Nurse Leaders Set Sights on Better Nursing Workforce Data

Federal government discontinues long-running survey of registered nurses, but nurse leaders step in to collect new data sets.

    • June 29, 2012

At a time when the Institute of Medicine (IOM) has called for better data collection on the nursing workforce, the federal government is discontinuing a long-running survey of registered nurses this year. The move is sparking mixed reactions among nurse researchers and other experts in health and health care.

Some nurse researchers are mourning the end of the National Sample Survey of Registered Nurses (NSSRN) because it provided the most detailed source of national data available about nursing education and practice. “We use that data all the time,” said Shirley Gibson, MSHA, RN, FACHE, president of the Virginia Nurses Association and co-leader of the Virginia Action Coalition. “I personally use it. Not having it available is extremely unfortunate.”

Sharon Adkins, MS, RN, executive director of the Tennessee Nurses Association, called the decision to end the survey, which has been fielded every four years since 1977, “a real problem” because it provided “some good data. It’s really unfortunate that they decided to defund that.”

Other nurse researchers, however, are not as concerned about the end of the survey. They note that it cannot be used to make detailed predictions about the supply of, and demand for, nurses in some states because the sample size is not large enough. In addition, findings from the survey are not available for at least two years, often rendering them somewhat outdated by the time they are released.

Nurse researchers are reassured by the fact that professional nurse organizations are stepping in to collect their own sets of data about the nursing workforce. The NSSRN met some important needs, said Linda Tieman, RN, MN, FACHE, executive director of the Washington Center for Nursing, co-lead of Washington state’s Action Coalition and president of the Forum of State Nursing Workforce Centers. “But it’s time to move on to something else.”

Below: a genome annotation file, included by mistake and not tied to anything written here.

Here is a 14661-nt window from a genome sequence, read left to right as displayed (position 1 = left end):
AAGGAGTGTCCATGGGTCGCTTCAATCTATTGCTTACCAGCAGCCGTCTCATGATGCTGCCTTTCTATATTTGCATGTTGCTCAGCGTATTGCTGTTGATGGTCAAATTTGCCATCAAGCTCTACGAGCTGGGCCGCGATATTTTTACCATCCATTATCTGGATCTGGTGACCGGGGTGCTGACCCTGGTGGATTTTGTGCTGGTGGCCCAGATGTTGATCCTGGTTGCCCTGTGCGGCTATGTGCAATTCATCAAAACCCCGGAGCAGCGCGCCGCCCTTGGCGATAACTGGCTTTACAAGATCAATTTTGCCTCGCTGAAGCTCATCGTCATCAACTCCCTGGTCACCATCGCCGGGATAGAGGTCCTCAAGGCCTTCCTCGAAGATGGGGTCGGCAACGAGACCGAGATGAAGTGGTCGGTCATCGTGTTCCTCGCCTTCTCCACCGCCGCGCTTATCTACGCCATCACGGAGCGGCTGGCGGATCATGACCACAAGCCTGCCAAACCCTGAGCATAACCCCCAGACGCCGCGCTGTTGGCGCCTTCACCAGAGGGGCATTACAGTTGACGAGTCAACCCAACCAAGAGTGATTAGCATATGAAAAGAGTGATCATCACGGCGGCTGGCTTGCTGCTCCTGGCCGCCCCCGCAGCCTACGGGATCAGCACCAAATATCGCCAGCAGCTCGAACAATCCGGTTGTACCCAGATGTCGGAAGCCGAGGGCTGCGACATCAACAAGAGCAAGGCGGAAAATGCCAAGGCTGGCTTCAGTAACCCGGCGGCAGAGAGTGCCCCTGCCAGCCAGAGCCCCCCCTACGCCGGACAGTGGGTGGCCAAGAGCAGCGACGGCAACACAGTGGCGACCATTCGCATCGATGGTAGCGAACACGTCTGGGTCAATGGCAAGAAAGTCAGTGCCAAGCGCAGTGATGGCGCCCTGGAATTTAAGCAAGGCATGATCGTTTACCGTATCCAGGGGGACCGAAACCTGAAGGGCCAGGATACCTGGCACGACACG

Accurate, consistent data about the nursing workforce is imperative to ensure that patients have access to the care they need, experts say. Without the right data, researchers will not be able to determine the number and kind of nurses needed to meet projected demands for their services—critical information at a time when demand for nurses is expected to soar due to an aging population, higher rates of chronic illness, and more people entering the health care system.

That means that “legislators are at risk of missing the information they need to make the best decisions for the allocation of nursing resources, particularly for nursing education and for research on nursing’s impact on the population and how nurses can improve access to care,” Tieman said. “We need good data to provide correct information for decision-makers who influence direction of resources.”

The sentiment echoes a report on the future of nursing released by the IOM in 2010. The report, The Future of Nursing: Leading Change, Advancing Health, is the product of a two-year study convened under the auspices of the Robert Wood Johnson Foundation (RWJF) Initiative on the Future of Nursing, at the IOM. It sounded a call for better data collection and an improved information infrastructure to ensure that nurses and other health care workers are able to meet the country’s current and future health care needs.

The IOM report identified major gaps in knowledge needed to transform the health care system, such as the number of primary care providers needed to ensure the nation can deliver accessible, quality care; the proportion of physicians, nurses and others needed to meet that need; and the education system’s capacity to train needed providers.

Researchers, the report said, need to develop and routinely update core data sets on the health care workforce supply and demand; survey the health care workforce market conditions; and study the impact of new models of care delivery on the health care workforce and on health care costs, quality and access. “Policy-makers must have reliable, sufficiently granular data on workforce supply and demand, both present and future, across the health professions” to realize the overarching goal of a transformed health care system, the report states.

State-Level Data is a Mixed Bag